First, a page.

Building a Gigatron: Trials and Tribulations

Progress has been slow recently. The weather was erratic, alternately rainy and windy, so I couldn't solder outside. As the weather settled down, I managed to destroy my soldering iron tip.

Severely corroded, twisted soldering iron tip.
Destroyed soldering iron tip.

Needless to say, I hadn't been taking care of the tip properly. I wasn't tinning it nearly enough and oxidisation built up. Not understanding what was going on, it seemed like the soldering iron wasn't working properly, so I turned up the temperature and made the oxidisation even worse. Trying to salvage the severely oxidised tip, I used some tip tinner. But the oxidisation was severe and the cleaning paste corrosive, so the tip pretty much dissolved.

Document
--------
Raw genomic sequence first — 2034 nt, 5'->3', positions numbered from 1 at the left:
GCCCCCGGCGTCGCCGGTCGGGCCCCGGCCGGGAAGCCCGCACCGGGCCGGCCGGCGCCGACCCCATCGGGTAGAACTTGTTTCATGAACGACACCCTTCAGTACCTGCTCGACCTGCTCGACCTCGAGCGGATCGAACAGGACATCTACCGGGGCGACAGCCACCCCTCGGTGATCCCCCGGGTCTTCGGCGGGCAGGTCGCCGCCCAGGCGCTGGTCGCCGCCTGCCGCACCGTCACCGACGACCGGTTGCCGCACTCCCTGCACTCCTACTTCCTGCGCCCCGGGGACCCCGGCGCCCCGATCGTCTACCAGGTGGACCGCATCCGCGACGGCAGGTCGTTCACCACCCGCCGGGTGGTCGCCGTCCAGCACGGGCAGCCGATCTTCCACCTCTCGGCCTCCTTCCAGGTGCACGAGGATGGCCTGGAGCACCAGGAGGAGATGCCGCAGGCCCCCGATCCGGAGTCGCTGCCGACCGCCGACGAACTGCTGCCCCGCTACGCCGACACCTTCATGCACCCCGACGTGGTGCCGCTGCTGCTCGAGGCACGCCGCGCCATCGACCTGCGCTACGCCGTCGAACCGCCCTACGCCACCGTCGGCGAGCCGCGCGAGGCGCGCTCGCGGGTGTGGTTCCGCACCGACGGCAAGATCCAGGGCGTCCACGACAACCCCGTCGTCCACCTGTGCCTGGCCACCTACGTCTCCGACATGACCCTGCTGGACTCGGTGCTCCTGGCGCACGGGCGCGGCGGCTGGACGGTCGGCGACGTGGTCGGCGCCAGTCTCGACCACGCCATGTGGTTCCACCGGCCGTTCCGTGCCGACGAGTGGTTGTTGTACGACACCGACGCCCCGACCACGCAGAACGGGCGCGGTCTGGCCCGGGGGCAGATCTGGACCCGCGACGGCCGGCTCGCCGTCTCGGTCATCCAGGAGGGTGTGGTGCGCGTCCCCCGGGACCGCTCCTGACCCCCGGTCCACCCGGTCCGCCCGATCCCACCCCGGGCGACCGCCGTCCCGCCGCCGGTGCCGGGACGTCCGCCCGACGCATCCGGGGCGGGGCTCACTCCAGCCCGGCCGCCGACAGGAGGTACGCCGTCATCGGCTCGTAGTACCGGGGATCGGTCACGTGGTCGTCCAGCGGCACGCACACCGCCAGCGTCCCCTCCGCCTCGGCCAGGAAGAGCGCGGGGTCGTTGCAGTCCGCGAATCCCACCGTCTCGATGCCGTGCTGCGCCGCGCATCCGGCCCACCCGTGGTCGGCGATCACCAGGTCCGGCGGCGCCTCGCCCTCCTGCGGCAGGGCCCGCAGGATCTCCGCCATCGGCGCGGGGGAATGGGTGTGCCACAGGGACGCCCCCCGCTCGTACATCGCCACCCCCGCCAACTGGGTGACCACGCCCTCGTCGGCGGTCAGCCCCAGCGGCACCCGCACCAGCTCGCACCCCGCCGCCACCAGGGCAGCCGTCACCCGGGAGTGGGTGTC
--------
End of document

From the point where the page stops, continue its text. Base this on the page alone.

The soldering iron came with another tip but it's wider. Although I managed to do a bit of soldering with it, the resulting joints were pretty bad. It was difficult to get the larger tip onto the pad without damaging the PCB. Being cautious meant the pad didn't heat enough and I had joints that only partially covered the metal ring. (Credit to the Adafruit Guide to Excellent Soldering which helped me understand what was going on. They describe this problem as "insufficient wetting of the pad").

More soldering iron tips have arrived, along with some brass wool to help keep the new tips clean, so soldering can resume.

Here's the current state of the Gigatron. I'm still a very slow solderer and the ICs have an incredible number of pins, but hopefully I'll get it done before the weather turns colder.

A Gigatron printed circuit board with about half of the integrated circuits soldered onto it.
Current state of the Gigatron.